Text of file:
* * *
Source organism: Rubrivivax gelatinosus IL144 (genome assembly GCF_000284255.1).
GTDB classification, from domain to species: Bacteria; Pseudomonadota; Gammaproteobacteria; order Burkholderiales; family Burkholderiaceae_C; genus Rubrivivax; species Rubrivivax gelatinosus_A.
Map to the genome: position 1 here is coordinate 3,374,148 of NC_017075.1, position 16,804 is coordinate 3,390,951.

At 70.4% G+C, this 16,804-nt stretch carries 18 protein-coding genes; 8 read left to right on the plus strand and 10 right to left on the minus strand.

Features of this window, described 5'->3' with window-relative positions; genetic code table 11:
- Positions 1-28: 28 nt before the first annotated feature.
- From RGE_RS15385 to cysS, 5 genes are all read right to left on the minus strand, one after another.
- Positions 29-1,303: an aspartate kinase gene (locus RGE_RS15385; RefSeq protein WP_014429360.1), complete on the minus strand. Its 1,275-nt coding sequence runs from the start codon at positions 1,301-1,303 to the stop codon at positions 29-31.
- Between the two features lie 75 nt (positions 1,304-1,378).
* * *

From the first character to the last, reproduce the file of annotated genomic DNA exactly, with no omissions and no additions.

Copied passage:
Source organism: Rubrivivax gelatinosus IL144 (genome assembly GCF_000284255.1).
GTDB classification, from domain to species: Bacteria; Pseudomonadota; Gammaproteobacteria; order Burkholderiales; family Burkholderiaceae_C; genus Rubrivivax; species Rubrivivax gelatinosus_A.
Map to the genome: position 1 here is coordinate 3,374,148 of NC_017075.1, position 16,804 is coordinate 3,390,951.

At 70.4% G+C, this 16,804-nt stretch carries 18 protein-coding genes; 8 read left to right on the plus strand and 10 right to left on the minus strand.

Features of this window, described 5'->3' with window-relative positions; genetic code table 11:
- Positions 1-28: 28 nt before the first annotated feature.
- From RGE_RS15385 to cysS, 5 genes are all read right to left on the minus strand, one after another.
- Positions 29-1,303: an aspartate kinase gene (locus RGE_RS15385; RefSeq protein WP_014429360.1), complete on the minus strand. Its 1,275-nt coding sequence runs from the start codon at positions 1,301-1,303 to the stop codon at positions 29-31.
- Between the two features lie 75 nt (positions 1,304-1,378).